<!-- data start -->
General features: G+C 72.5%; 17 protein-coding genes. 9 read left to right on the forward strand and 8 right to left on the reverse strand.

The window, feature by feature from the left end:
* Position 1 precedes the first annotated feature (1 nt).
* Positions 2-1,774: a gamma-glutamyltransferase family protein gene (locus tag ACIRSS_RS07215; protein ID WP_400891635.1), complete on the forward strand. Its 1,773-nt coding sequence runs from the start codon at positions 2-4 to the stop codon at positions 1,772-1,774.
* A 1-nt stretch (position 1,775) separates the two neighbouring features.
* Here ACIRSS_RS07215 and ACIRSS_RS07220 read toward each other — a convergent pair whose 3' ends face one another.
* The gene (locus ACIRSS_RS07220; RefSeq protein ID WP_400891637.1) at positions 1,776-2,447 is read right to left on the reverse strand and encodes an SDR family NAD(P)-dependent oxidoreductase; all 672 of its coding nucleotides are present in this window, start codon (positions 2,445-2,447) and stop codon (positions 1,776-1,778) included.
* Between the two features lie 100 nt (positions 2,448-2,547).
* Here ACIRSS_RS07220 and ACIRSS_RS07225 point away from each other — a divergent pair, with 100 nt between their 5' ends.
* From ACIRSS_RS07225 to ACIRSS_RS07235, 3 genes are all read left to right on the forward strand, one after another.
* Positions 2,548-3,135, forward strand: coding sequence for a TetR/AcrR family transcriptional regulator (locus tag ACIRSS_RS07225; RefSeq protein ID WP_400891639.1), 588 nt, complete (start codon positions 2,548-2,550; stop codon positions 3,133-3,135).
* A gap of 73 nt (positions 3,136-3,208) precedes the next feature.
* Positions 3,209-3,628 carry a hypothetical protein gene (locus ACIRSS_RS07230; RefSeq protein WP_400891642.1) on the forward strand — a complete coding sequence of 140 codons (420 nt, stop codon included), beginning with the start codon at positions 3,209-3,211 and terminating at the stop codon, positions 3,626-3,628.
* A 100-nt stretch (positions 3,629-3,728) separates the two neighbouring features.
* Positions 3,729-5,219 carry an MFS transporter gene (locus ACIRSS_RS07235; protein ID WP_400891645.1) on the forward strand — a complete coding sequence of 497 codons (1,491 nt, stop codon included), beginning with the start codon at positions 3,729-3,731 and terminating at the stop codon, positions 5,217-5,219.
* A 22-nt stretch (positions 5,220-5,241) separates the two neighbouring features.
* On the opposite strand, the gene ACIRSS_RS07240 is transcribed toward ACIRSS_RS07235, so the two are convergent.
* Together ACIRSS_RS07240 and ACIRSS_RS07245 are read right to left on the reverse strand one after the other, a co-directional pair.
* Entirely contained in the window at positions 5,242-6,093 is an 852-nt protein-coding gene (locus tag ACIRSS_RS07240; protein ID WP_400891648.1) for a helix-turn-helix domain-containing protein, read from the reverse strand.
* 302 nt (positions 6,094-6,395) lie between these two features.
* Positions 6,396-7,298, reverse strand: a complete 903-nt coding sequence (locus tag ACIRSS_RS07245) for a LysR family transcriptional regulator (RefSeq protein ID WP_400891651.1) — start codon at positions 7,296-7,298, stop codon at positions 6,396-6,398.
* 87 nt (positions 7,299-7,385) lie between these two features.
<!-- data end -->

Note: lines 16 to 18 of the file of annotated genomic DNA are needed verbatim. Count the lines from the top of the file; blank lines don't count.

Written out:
* A 22-nt stretch (positions 5,220-5,241) separates the two neighbouring features.
* On the opposite strand, the gene ACIRSS_RS07240 is transcribed toward ACIRSS_RS07235, so the two are convergent.
* Together ACIRSS_RS07240 and ACIRSS_RS07245 are read right to left on the reverse strand one after the other, a co-directional pair.